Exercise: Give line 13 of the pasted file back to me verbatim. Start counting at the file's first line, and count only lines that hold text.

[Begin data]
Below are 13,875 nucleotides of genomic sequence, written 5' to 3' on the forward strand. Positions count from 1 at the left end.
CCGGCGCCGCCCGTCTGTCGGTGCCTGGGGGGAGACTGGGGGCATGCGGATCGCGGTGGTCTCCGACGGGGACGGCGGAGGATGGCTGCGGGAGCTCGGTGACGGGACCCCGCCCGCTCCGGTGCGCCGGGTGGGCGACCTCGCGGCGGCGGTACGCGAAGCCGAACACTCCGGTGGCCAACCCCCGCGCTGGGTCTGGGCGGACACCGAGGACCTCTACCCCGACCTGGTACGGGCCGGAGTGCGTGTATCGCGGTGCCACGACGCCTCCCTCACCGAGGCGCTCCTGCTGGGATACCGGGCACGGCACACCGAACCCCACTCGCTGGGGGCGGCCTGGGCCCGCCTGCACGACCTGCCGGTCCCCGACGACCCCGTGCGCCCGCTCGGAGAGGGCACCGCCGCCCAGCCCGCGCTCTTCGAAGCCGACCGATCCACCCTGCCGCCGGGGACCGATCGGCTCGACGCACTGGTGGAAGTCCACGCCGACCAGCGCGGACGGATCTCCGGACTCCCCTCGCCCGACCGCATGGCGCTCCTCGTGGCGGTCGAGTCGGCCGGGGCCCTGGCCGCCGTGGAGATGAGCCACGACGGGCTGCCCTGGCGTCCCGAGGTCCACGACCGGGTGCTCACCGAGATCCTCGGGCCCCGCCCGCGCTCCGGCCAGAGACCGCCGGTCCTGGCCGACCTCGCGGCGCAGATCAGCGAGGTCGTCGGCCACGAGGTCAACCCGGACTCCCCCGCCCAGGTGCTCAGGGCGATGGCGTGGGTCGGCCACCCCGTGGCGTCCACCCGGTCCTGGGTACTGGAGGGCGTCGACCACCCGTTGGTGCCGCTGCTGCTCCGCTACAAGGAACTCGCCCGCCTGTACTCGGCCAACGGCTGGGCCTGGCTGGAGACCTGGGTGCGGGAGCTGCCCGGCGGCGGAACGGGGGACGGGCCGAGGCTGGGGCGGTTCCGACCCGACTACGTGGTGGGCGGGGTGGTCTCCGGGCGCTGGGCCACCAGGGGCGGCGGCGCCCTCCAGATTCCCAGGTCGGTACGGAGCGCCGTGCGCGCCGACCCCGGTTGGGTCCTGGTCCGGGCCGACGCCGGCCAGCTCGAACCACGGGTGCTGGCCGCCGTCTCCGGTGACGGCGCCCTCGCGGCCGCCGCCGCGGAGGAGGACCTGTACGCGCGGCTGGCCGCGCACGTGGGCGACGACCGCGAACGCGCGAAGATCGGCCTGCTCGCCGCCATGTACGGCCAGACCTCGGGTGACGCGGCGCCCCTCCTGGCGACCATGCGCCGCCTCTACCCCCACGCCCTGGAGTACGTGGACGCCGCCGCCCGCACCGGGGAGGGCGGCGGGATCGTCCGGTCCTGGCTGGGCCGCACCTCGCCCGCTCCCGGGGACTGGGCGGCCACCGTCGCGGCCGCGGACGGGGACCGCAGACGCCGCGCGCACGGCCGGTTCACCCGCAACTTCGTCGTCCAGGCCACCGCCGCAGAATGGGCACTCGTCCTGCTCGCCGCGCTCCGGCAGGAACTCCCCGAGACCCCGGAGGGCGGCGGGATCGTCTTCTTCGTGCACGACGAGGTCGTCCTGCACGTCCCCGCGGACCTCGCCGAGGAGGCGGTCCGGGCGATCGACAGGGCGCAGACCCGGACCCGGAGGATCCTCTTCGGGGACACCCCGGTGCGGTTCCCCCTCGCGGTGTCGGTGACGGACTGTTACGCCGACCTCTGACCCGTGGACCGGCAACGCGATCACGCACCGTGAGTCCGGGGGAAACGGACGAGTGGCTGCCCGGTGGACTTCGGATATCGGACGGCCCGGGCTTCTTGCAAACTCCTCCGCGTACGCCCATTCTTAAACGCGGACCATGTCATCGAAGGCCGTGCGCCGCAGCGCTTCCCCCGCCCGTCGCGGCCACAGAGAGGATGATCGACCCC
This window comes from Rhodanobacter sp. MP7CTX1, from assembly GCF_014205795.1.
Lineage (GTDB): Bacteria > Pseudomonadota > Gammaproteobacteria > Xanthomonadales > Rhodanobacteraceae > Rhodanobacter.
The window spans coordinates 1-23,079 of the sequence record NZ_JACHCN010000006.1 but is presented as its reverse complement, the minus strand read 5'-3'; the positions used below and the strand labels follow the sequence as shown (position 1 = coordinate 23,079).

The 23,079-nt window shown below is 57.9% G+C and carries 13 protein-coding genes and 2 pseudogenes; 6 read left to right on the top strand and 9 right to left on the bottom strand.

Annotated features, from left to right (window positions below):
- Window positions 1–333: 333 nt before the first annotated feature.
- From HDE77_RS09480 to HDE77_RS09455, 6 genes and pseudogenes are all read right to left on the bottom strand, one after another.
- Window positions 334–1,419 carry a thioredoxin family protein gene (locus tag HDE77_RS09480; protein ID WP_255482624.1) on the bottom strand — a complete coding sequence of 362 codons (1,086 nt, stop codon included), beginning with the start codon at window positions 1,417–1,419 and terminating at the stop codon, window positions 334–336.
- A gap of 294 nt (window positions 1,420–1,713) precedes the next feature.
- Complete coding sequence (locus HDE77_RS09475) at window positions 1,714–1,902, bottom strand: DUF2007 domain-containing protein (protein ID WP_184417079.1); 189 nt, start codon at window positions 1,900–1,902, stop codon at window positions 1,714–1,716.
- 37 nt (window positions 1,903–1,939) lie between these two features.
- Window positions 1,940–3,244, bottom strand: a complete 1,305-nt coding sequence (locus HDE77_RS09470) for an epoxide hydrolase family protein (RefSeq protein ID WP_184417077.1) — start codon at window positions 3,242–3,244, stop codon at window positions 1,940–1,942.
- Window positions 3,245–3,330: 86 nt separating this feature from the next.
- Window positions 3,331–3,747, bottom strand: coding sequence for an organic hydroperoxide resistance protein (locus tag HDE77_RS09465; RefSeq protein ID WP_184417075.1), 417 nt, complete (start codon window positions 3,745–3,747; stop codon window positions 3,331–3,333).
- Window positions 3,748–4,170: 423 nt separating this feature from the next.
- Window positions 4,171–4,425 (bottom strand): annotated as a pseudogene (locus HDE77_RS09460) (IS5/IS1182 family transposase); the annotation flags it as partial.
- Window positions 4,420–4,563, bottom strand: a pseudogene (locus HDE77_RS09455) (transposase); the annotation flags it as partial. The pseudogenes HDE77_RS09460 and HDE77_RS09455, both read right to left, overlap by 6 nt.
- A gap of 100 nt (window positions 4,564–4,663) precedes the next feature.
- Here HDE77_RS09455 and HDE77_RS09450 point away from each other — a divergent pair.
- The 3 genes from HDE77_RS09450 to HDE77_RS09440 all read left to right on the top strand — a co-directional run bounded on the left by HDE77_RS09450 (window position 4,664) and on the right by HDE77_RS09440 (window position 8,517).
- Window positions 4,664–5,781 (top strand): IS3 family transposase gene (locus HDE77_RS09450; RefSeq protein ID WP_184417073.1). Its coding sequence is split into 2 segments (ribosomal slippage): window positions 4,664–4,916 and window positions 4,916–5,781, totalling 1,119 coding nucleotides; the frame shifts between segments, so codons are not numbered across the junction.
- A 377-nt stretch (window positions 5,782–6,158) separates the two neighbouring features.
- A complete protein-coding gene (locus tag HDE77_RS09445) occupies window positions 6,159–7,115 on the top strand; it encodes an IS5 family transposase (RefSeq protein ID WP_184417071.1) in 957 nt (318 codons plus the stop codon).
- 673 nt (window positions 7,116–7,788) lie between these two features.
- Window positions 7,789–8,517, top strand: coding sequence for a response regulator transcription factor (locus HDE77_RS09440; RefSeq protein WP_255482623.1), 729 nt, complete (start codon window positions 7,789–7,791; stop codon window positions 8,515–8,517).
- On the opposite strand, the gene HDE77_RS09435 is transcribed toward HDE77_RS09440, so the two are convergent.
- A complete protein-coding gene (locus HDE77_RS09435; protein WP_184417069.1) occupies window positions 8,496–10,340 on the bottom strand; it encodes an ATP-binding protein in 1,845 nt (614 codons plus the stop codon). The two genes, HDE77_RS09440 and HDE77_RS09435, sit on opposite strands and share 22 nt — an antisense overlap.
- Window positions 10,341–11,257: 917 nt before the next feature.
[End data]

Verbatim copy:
- 37 nt (window positions 1,903–1,939) lie between these two features.